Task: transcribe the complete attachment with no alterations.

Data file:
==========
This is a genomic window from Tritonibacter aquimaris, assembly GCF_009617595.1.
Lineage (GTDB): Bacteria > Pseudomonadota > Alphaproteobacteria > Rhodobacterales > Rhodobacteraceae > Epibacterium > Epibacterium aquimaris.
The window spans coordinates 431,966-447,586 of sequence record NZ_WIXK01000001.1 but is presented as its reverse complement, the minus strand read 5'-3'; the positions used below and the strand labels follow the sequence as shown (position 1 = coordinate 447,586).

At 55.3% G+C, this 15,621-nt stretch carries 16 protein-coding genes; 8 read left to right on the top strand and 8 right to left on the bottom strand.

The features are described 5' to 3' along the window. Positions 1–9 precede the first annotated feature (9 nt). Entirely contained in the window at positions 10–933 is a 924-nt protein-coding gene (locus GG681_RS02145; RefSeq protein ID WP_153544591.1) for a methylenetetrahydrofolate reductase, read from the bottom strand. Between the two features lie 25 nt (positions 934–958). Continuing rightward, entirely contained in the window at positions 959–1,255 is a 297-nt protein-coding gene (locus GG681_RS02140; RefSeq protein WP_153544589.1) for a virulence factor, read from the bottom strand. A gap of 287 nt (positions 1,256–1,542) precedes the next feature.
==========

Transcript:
This is a genomic window from Tritonibacter aquimaris, assembly GCF_009617595.1.
Lineage (GTDB): Bacteria > Pseudomonadota > Alphaproteobacteria > Rhodobacterales > Rhodobacteraceae > Epibacterium > Epibacterium aquimaris.
The window spans coordinates 431,966-447,586 of sequence record NZ_WIXK01000001.1 but is presented as its reverse complement, the minus strand read 5'-3'; the positions used below and the strand labels follow the sequence as shown (position 1 = coordinate 447,586).

At 55.3% G+C, this 15,621-nt stretch carries 16 protein-coding genes; 8 read left to right on the top strand and 8 right to left on the bottom strand.

The features are described 5' to 3' along the window. Positions 1–9 precede the first annotated feature (9 nt). Entirely contained in the window at positions 10–933 is a 924-nt protein-coding gene (locus GG681_RS02145; RefSeq protein ID WP_153544591.1) for a methylenetetrahydrofolate reductase, read from the bottom strand. Between the two features lie 25 nt (positions 934–958). Continuing rightward, entirely contained in the window at positions 959–1,255 is a 297-nt protein-coding gene (locus GG681_RS02140; RefSeq protein WP_153544589.1) for a virulence factor, read from the bottom strand. A gap of 287 nt (positions 1,256–1,542) precedes the next feature.